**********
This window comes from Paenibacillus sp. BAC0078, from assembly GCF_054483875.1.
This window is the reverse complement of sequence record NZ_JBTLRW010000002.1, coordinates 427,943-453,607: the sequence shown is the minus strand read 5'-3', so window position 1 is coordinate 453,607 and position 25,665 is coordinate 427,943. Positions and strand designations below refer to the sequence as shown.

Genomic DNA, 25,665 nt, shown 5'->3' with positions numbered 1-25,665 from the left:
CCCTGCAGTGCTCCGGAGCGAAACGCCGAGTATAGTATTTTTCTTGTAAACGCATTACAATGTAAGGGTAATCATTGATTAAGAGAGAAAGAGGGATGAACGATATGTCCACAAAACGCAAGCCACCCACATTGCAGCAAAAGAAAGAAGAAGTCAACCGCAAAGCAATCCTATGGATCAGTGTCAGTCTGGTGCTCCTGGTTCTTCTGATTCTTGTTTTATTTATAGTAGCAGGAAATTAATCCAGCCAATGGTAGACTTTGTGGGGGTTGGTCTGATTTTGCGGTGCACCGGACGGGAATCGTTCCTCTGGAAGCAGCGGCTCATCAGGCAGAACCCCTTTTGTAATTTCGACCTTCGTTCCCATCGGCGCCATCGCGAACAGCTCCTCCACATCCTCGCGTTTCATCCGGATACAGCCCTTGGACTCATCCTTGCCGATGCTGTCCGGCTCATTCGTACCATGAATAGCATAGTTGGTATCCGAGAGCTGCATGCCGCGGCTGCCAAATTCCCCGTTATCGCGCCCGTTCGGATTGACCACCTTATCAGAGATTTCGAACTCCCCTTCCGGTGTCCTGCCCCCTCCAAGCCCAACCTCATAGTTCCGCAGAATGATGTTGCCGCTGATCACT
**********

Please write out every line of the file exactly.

This window comes from Paenibacillus sp. BAC0078, from assembly GCF_054483875.1.
This window is the reverse complement of sequence record NZ_JBTLRW010000002.1, coordinates 427,943-453,607: the sequence shown is the minus strand read 5'-3', so window position 1 is coordinate 453,607 and position 25,665 is coordinate 427,943. Positions and strand designations below refer to the sequence as shown.

Genomic DNA, 25,665 nt, shown 5'->3' with positions numbered 1-25,665 from the left:
CCCTGCAGTGCTCCGGAGCGAAACGCCGAGTATAGTATTTTTCTTGTAAACGCATTACAATGTAAGGGTAATCATTGATTAAGAGAGAAAGAGGGATGAACGATATGTCCACAAAACGCAAGCCACCCACATTGCAGCAAAAGAAAGAAGAAGTCAACCGCAAAGCAATCCTATGGATCAGTGTCAGTCTGGTGCTCCTGGTTCTTCTGATTCTTGTTTTATTTATAGTAGCAGGAAATTAATCCAGCCAATGGTAGACTTTGTGGGGGTTGGTCTGATTTTGCGGTGCACCGGACGGGAATCGTTCCTCTGGAAGCAGCGGCTCATCAGGCAGAACCCCTTTTGTAATTTCGACCTTCGTTCCCATCGGCGCCATCGCGAACAGCTCCTCCACATCCTCGCGTTTCATCCGGATACAGCCCTTGGACTCATCCTTGCCGATGCTGTCCGGCTCATTCGTACCATGAATAGCATAGTTGGTATCCGAGAGCTGCATGCCGCGGCTGCCAAATTCCCCGTTATCGCGCCCGTTCGGATTGACCACCTTATCAGAGATTTCGAACTCCCCTTCCGGTGTCCTGCCCCCTCCAAGCCCAACCTCATAGTTCCGCAGAATGATGTTGCCGCTGATCACT